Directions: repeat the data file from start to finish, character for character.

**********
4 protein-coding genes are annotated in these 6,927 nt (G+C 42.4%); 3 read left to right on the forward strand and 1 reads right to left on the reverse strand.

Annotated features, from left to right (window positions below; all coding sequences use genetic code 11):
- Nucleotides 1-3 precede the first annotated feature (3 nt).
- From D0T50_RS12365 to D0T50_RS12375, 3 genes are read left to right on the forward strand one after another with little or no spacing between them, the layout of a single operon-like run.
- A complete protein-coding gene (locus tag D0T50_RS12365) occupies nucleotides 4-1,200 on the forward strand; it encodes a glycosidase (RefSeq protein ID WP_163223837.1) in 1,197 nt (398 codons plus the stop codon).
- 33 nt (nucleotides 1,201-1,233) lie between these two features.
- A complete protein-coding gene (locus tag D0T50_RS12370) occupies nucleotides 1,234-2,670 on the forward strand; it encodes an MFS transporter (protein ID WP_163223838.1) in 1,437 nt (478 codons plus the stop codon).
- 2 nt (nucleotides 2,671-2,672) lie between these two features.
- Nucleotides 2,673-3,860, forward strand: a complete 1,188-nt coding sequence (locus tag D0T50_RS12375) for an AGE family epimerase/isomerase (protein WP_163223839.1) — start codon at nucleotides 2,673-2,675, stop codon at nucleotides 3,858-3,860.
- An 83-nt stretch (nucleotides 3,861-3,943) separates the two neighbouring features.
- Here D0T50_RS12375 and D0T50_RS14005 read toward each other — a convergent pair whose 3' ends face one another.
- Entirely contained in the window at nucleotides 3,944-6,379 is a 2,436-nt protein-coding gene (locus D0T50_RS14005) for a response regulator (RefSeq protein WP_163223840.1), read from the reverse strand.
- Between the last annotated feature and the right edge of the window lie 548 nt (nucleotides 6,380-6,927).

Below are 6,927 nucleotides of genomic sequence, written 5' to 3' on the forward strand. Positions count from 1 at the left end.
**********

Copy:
4 protein-coding genes are annotated in these 6,927 nt (G+C 42.4%); 3 read left to right on the forward strand and 1 reads right to left on the reverse strand.

Annotated features, from left to right (window positions below; all coding sequences use genetic code 11):
- Nucleotides 1-3 precede the first annotated feature (3 nt).
- From D0T50_RS12365 to D0T50_RS12375, 3 genes are read left to right on the forward strand one after another with little or no spacing between them, the layout of a single operon-like run.
- A complete protein-coding gene (locus tag D0T50_RS12365) occupies nucleotides 4-1,200 on the forward strand; it encodes a glycosidase (RefSeq protein ID WP_163223837.1) in 1,197 nt (398 codons plus the stop codon).
- 33 nt (nucleotides 1,201-1,233) lie between these two features.
- A complete protein-coding gene (locus tag D0T50_RS12370) occupies nucleotides 1,234-2,670 on the forward strand; it encodes an MFS transporter (protein ID WP_163223838.1) in 1,437 nt (478 codons plus the stop codon).
- 2 nt (nucleotides 2,671-2,672) lie between these two features.
- Nucleotides 2,673-3,860, forward strand: a complete 1,188-nt coding sequence (locus tag D0T50_RS12375) for an AGE family epimerase/isomerase (protein WP_163223839.1) — start codon at nucleotides 2,673-2,675, stop codon at nucleotides 3,858-3,860.
- An 83-nt stretch (nucleotides 3,861-3,943) separates the two neighbouring features.
- Here D0T50_RS12375 and D0T50_RS14005 read toward each other — a convergent pair whose 3' ends face one another.
- Entirely contained in the window at nucleotides 3,944-6,379 is a 2,436-nt protein-coding gene (locus D0T50_RS14005) for a response regulator (RefSeq protein WP_163223840.1), read from the reverse strand.
- Between the last annotated feature and the right edge of the window lie 548 nt (nucleotides 6,380-6,927).

Below are 6,927 nucleotides of genomic sequence, written 5' to 3' on the forward strand. Positions count from 1 at the left end.